Tag Archives: entertainment’s influence on culture

So You Want Your Teen to be Reading… This?

I’ve been saying we all have to be careful about the entertainment that we stuff into our brains. Especially our children’s brains, and that includes teenagers–who are smart enough to get in trouble, but not yet smart enough to avoid it.

Which brings me to I Hunt Killers, by Barry Lyga–which, not too long ago, was an amazon.com “Kids’ Daily Deal” of the day.

One reader described it as “like Silence of the Lambs for kids.” Lovely. Reviewer Joe Hill waxed even more enthusiastic, likening it to “an out-of-control hearse with one busted headlight, blood on the grille, a madman at the wheel, and laughter pouring out of the open windows.”

I Hunt Killers is about the teenage son of a prolific serial killer. The boy’s name is Jazz–somehow “Jazz” has become a popular name for exceedingly disturbed teenagers. Jazz’s old man has taught his boy everything he knows about being a serial killer, in hopes that Jazz will grow up to murder even more people than he did.

Meanwhile, there’s a serial killer on the loose in their hometown. Could it be Jazz, following in his pappy’s footsteps–or will Jazz have to use his special knowledge to stop him?

This could turn out to be pretty unwholesome.

But this is the curriculum material we’re using to educate ourselves and our children.

If it’s what you want, you’re welcome to it. But I wish you lived farther away.


Self-Education… Through Entertainment

I have been dipping into R.J. Rushdoony’s The Philosophy of the Christian Curriculum (Ross House Books, Vallecito, CA: 1981, 2001 reprint–available from http://www.chalcedon.edu ), and it has set my mind on fire.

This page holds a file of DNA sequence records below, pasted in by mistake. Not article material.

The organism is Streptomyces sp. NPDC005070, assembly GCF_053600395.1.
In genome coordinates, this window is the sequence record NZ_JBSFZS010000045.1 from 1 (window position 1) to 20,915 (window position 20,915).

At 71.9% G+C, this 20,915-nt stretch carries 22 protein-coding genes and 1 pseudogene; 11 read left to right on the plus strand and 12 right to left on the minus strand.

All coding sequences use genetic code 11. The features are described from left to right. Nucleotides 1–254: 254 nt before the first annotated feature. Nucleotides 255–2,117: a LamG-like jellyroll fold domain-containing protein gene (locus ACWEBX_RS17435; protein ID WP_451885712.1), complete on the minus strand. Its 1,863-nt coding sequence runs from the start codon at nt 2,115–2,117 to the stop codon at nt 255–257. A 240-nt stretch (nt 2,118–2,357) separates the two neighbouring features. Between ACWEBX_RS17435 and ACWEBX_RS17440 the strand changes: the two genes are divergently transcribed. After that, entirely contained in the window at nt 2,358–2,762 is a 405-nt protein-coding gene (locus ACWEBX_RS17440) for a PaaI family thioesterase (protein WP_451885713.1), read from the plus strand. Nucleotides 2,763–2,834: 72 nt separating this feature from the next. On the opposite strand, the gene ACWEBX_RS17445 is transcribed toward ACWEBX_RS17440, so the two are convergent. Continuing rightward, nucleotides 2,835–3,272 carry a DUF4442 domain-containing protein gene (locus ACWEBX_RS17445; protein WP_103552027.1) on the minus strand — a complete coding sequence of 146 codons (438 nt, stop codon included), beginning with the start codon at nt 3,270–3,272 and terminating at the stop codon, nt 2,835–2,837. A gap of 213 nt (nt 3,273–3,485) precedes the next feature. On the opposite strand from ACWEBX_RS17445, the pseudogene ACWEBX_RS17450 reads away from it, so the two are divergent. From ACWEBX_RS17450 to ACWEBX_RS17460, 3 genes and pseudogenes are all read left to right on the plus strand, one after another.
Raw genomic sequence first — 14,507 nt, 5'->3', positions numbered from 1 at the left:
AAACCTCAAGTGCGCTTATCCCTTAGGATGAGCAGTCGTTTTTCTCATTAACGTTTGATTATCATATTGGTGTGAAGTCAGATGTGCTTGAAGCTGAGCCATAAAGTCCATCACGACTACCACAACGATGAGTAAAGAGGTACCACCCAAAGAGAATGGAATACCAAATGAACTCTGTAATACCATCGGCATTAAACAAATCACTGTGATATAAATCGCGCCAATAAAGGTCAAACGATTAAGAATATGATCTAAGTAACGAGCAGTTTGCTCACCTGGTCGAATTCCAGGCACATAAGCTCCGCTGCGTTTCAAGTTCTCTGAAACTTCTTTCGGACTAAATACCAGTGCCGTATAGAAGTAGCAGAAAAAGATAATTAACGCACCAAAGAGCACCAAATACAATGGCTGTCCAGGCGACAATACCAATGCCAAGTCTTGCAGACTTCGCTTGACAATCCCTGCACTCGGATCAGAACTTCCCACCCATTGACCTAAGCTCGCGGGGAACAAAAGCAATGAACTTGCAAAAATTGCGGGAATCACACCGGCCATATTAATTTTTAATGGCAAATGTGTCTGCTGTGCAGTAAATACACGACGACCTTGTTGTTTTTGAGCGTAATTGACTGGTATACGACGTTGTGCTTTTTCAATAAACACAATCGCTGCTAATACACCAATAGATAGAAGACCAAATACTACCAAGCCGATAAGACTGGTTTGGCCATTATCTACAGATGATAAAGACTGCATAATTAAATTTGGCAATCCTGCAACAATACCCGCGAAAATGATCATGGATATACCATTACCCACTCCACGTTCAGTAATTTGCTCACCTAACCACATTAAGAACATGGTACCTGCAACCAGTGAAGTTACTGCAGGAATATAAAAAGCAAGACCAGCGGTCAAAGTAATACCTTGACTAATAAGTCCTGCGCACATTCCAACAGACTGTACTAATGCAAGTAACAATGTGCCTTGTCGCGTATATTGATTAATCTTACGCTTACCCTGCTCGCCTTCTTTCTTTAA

Culture, said Henry Van Til, “is religion externalized.” In light of that statement, one good, hard look at our culture of today should send us running madly for the exits. And one of the chief determining factors of a culture is, of course, the education provided to its members.

And here’s the thought that blows my mind:

Our consumption of “entertainment”–novels, movies, stories, television programs, etc.–is a form of self-education.

This entertainment is what we pour into our heads when we are not in a formal “educational” setting. As a society, we have more leisure time than we used to have; and much of that time is spent consuming entertainment.

The horror! The horror!

Take a good look, kimosabe, at what we’re stuffing into our minds. Is it any wonder we’re in such a mess? Given what we educate ourselves into, of course we’re going to redefine marriage, excuse all forms of lawlessness, lie and cheat six ways from Sunday, and in general behave as if there is no God.

Because so much of our entertainment, our self-education, is absolutely, positively Godless.

Think it over–long and hard and carefully. What are we learning from our entertainment?

Our elite “educators” have labored mightily to wean our nation away from Christianity. But their efforts are a drop in the bucket, compared to the weaning-away accomplished by our entertainment.

The point is so subtle as to be well-nigh invisible. We thus defend ourselves: “It’s only a movie, it’s only a novel, it’s only a TV show”–as if our steady diet of it had no effect at all.

I thank Rushdoony for this insight.


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